From October 1, 2020 to the end of August 2021, Border Patrol “encountered” 1.74 million people. Of these, 30,000 were from Haiti. That is about 1.7% of the total. Over the last two weeks, there were an additional 14,000 or so folk from Haiti encountered by Border Patrol, in a month that will see about 200,000 total encounters, that represents 7% of the total encounters for the month, and may bring the annual portion of Haitians encountered to 2.5-3% of the total.

Almost all of these encounters took place in the Del Rio sector – the crossing of choice in recent months for folk from Haiti, Venezuela, and Cuba as well as the far greater numbers of folk from Central America and Mexico. Del Rio is now the second busiest CBP sector behind only the Rio Grande Valley. That so many people were detained in a relatively short period of time in September strained the system, to be sure, but it was not as though the spectacle that unfolded under and around the Del Rio bridge was necessary. The numbers were not that extraordinary by the standards set over the last 9 months. 

We really need to pause and ask why the maybe 45,000 refugees from Haiti encountered this year, out of close to 2 million people detained and/or expelled at the border overall, constitute a crisis of such enormity that common sense and due process have been set aside in such a spectacular manner leading the United States to engage in a level of cruelty unusual even by the very low standards we normally set in this regard.

And now….more Haitians are coming! 

“Hipster imperialist” zine, Vice, “broke” this story on Friday. Citing a grad student who studies Caribbean migration, Vice reports that “at least” 20,000 Haitians are currently making their way through Central America at this very moment, intent on coming to the United States. If they make it to the border the result will be a “hot mess.” Since they can’t be allowed in (politics, you know), and mass deportations could “backfire,” Biden may need to reach out to South American countries and others to stem “the flow” at the source.

This analysis was supplemented by Reuters, and then covered in The Hill. By Thursday the number of Haitians reportedly scattered between Panama and the United States border was being estimated at 80,000. Scary numbers. Right? Wrong.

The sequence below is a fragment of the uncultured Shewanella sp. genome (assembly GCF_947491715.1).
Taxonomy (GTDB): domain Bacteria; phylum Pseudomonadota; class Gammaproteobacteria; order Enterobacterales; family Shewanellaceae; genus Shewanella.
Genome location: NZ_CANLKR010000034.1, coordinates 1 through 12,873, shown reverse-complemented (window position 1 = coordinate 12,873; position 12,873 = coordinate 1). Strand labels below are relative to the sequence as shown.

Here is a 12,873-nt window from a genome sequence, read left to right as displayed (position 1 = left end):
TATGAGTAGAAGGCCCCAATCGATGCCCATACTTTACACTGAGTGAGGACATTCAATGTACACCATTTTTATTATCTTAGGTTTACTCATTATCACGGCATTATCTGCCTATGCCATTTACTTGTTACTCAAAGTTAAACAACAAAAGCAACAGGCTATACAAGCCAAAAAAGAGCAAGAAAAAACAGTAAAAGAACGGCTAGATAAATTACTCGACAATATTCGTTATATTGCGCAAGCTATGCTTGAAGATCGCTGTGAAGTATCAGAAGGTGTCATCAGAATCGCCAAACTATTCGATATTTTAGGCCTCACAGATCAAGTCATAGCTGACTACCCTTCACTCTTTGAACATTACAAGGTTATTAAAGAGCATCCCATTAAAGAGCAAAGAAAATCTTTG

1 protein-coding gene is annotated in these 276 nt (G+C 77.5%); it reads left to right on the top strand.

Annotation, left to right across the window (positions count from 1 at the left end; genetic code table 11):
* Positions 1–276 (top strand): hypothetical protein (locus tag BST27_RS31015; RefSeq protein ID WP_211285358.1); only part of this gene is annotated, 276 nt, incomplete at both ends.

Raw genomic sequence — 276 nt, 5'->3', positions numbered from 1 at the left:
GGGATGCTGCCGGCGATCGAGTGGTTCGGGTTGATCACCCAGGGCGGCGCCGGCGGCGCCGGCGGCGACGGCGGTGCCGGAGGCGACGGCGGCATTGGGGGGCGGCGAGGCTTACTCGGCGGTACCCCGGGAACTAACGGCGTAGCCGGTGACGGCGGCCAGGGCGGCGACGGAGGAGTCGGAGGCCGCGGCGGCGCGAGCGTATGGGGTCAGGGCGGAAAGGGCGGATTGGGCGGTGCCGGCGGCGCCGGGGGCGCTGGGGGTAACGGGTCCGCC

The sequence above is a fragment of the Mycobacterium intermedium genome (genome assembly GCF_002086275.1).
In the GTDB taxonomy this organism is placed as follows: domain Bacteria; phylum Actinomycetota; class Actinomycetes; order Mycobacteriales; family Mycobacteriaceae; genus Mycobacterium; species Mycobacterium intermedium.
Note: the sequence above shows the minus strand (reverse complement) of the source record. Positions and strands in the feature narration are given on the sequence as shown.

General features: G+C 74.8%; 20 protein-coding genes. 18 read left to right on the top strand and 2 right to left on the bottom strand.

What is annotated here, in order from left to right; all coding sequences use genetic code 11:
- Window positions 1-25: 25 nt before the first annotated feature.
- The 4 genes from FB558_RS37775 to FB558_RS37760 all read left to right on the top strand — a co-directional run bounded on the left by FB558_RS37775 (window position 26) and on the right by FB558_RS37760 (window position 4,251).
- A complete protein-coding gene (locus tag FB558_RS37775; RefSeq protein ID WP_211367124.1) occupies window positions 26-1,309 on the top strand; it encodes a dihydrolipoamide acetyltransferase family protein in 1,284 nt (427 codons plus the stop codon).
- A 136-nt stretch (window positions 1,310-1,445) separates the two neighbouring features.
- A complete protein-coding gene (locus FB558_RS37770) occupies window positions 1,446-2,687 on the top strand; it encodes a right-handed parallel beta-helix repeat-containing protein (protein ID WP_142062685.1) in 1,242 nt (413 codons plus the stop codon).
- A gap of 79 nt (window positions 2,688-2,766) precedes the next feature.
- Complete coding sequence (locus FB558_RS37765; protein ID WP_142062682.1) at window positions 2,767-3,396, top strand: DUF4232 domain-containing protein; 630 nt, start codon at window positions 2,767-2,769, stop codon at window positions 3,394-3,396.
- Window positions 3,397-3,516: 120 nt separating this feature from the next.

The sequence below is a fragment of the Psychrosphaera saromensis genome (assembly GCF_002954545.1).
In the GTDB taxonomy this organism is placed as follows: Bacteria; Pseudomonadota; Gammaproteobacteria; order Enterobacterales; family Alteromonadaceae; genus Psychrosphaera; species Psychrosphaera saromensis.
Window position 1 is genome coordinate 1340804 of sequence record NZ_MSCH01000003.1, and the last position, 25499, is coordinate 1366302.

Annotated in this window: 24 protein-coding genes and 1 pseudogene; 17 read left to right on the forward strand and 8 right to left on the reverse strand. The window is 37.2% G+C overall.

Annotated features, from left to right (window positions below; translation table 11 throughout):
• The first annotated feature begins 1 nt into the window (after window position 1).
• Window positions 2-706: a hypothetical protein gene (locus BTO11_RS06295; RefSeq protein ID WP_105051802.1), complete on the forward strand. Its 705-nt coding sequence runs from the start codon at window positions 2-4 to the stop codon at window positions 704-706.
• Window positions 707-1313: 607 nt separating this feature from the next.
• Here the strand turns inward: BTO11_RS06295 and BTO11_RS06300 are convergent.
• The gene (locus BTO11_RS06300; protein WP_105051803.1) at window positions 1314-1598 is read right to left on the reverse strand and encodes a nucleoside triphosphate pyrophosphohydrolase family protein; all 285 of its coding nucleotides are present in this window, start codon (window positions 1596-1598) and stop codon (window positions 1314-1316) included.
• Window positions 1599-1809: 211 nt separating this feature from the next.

The reality is that thousands of people from Haiti have been leaving Brazil and Chile (where hundreds of thousands resettled after the 2010 earthquake) for about 7 years now. The first period of a significant increase in migration came in 2015-2016 following an economic recession in Brazil. The Obama administration, as noted above, treated them the way the United States always does – they were denied entry, and the US renewed/expanded deportations for those already here as a “deterrent.”

In both Brazil and Chile, COVID-19 has had a dramatic impact over the last 18 months, squeezing their economies which in turn has led to a squeeze on migration. Chile had already begun restricting new arrivals from Haiti – and back in January 2020 was conducting its own deportation flights to Haiti.  

As a result of border closures, Haitians (and thousands of other migrants) were held up in Panama for much of 2020, where many are again being denied entry. Haitians and others are also currently being held up near Jalapa, Nicaragua because Honduras is restricting access. WIthin Honduras, Haitians and others have been denied use of transportation. And, as we have also been reporting for months now, as many as 30,000 Haitians have been held up in Mexico, some for almost two years. 

The story here is not “20,000 Haitians on the move.” The story is that the United States has pushed its own border enforcement measures all the way back to Panama. As a result, Haitians, Cubans, Venezuelans, Pakistanis, Indians, Cameroonians, Nigerians and other “extra-continental” refugees are being targeted by regional governments, detained, and in some cases removed, long before they arrive at the US border. All of this must be understood in the context of a regional migration crisis impacting hundreds of thousands of people.

So, 20,000 Haitians or more may well arrive at the US border in the next few months. But so will 600,000 or more other people who are not from Haiti. And if the folks from Haiti arrive in larger groups, it will be because they have been detained as such along the way.

The treatment of Haitians on our border right now would NOT happen to any other group of immigrants. It’s not like Hondurans, Mexicans and Venezuelans are treated well, mind you. But Haitians are singled out for a special brand of cruelty as Haitian immigration has always been some kind of line in the sand for the US government. 

If there is any silver lining to the current mania over more Haitians arriving, it is that the administration has plenty of time to prepare to receive people humanely. Customs and Border Protection brags that they process 650,000 people every day! Certainly they can shift some resources to handle an increase of a 400-500 a day in a sector over a two week period. I mean they know they will need to have more asylum screeners on hand who speak Haitian Creole and can be ready to process people in a safe, efficient manner.  Of course they’ve already had plenty of time to do this – like 7 years to be exact – and have thus far failed.  But they will have no excuse now.

For the time being!

Keep the pressure up. Contact your members of Congress. Ask them to speak out – you can do that using our form by clicking the take action button below. And keep calling the White House [202-456-1111] with a simple message – Halt the Removals NOW!